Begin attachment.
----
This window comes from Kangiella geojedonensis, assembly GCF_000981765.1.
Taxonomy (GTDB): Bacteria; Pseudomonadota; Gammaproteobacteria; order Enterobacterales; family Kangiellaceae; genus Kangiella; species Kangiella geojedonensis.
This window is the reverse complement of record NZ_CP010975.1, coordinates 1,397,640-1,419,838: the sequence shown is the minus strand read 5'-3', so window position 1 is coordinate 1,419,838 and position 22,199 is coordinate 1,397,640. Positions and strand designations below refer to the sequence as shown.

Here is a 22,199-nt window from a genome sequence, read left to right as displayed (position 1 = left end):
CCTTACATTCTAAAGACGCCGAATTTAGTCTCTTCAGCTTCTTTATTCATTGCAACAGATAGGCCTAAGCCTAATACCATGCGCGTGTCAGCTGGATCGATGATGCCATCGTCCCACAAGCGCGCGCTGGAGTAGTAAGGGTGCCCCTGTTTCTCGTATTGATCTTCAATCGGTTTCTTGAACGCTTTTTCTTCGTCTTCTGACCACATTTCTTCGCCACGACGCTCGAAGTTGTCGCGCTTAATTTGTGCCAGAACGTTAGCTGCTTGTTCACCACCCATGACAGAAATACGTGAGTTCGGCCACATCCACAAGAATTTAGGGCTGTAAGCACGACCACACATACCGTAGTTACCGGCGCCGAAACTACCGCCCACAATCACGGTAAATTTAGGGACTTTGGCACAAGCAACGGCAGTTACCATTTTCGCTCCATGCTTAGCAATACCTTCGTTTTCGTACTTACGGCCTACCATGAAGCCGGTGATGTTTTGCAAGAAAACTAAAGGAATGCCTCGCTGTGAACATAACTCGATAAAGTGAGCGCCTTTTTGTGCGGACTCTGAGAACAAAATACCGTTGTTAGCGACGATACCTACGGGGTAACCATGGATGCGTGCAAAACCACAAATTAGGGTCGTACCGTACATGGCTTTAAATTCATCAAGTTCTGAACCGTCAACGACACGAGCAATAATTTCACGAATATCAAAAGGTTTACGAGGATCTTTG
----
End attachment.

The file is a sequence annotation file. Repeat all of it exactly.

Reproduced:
This window comes from Kangiella geojedonensis, assembly GCF_000981765.1.
Taxonomy (GTDB): Bacteria; Pseudomonadota; Gammaproteobacteria; order Enterobacterales; family Kangiellaceae; genus Kangiella; species Kangiella geojedonensis.
This window is the reverse complement of record NZ_CP010975.1, coordinates 1,397,640-1,419,838: the sequence shown is the minus strand read 5'-3', so window position 1 is coordinate 1,419,838 and position 22,199 is coordinate 1,397,640. Positions and strand designations below refer to the sequence as shown.

Here is a 22,199-nt window from a genome sequence, read left to right as displayed (position 1 = left end):
CCTTACATTCTAAAGACGCCGAATTTAGTCTCTTCAGCTTCTTTATTCATTGCAACAGATAGGCCTAAGCCTAATACCATGCGCGTGTCAGCTGGATCGATGATGCCATCGTCCCACAAGCGCGCGCTGGAGTAGTAAGGGTGCCCCTGTTTCTCGTATTGATCTTCAATCGGTTTCTTGAACGCTTTTTCTTCGTCTTCTGACCACATTTCTTCGCCACGACGCTCGAAGTTGTCGCGCTTAATTTGTGCCAGAACGTTAGCTGCTTGTTCACCACCCATGACAGAAATACGTGAGTTCGGCCACATCCACAAGAATTTAGGGCTGTAAGCACGACCACACATACCGTAGTTACCGGCGCCGAAACTACCGCCCACAATCACGGTAAATTTAGGGACTTTGGCACAAGCAACGGCAGTTACCATTTTCGCTCCATGCTTAGCAATACCTTCGTTTTCGTACTTACGGCCTACCATGAAGCCGGTGATGTTTTGCAAGAAAACTAAAGGAATGCCTCGCTGTGAACATAACTCGATAAAGTGAGCGCCTTTTTGTGCGGACTCTGAGAACAAAATACCGTTGTTAGCGACGATACCTACGGGGTAACCATGGATGCGTGCAAAACCACAAATTAGGGTCGTACCGTACATGGCTTTAAATTCATCAAGTTCTGAACCGTCAACGACACGAGCAATAATTTCACGAATATCAAAAGGTTTACGAGGATCTTTG